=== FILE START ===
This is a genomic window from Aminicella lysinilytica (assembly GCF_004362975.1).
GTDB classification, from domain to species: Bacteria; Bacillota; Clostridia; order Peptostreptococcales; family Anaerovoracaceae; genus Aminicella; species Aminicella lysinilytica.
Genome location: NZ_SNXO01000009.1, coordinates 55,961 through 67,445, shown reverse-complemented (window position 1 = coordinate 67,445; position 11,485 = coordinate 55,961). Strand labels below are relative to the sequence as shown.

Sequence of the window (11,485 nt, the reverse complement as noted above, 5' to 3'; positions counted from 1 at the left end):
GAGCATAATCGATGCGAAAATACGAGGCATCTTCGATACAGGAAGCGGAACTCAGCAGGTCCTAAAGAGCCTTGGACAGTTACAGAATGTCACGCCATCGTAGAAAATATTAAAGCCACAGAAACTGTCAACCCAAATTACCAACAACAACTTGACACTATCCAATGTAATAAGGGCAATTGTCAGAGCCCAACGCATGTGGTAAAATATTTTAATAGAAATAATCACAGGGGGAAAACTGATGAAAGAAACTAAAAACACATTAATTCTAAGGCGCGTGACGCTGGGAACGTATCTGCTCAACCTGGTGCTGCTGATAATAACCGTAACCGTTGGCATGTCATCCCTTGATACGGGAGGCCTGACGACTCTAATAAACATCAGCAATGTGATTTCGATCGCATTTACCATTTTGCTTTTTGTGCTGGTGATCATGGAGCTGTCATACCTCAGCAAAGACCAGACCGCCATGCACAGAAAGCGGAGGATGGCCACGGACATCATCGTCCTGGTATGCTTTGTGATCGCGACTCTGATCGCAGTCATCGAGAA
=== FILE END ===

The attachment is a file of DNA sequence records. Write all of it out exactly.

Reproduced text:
This is a genomic window from Aminicella lysinilytica (assembly GCF_004362975.1).
GTDB classification, from domain to species: Bacteria; Bacillota; Clostridia; order Peptostreptococcales; family Anaerovoracaceae; genus Aminicella; species Aminicella lysinilytica.
Genome location: NZ_SNXO01000009.1, coordinates 55,961 through 67,445, shown reverse-complemented (window position 1 = coordinate 67,445; position 11,485 = coordinate 55,961). Strand labels below are relative to the sequence as shown.

Sequence of the window (11,485 nt, the reverse complement as noted above, 5' to 3'; positions counted from 1 at the left end):
GAGCATAATCGATGCGAAAATACGAGGCATCTTCGATACAGGAAGCGGAACTCAGCAGGTCCTAAAGAGCCTTGGACAGTTACAGAATGTCACGCCATCGTAGAAAATATTAAAGCCACAGAAACTGTCAACCCAAATTACCAACAACAACTTGACACTATCCAATGTAATAAGGGCAATTGTCAGAGCCCAACGCATGTGGTAAAATATTTTAATAGAAATAATCACAGGGGGAAAACTGATGAAAGAAACTAAAAACACATTAATTCTAAGGCGCGTGACGCTGGGAACGTATCTGCTCAACCTGGTGCTGCTGATAATAACCGTAACCGTTGGCATGTCATCCCTTGATACGGGAGGCCTGACGACTCTAATAAACATCAGCAATGTGATTTCGATCGCATTTACCATTTTGCTTTTTGTGCTGGTGATCATGGAGCTGTCATACCTCAGCAAAGACCAGACCGCCATGCACAGAAAGCGGAGGATGGCCACGGACATCATCGTCCTGGTATGCTTTGTGATCGCGACTCTGATCGCAGTCATCGAGAA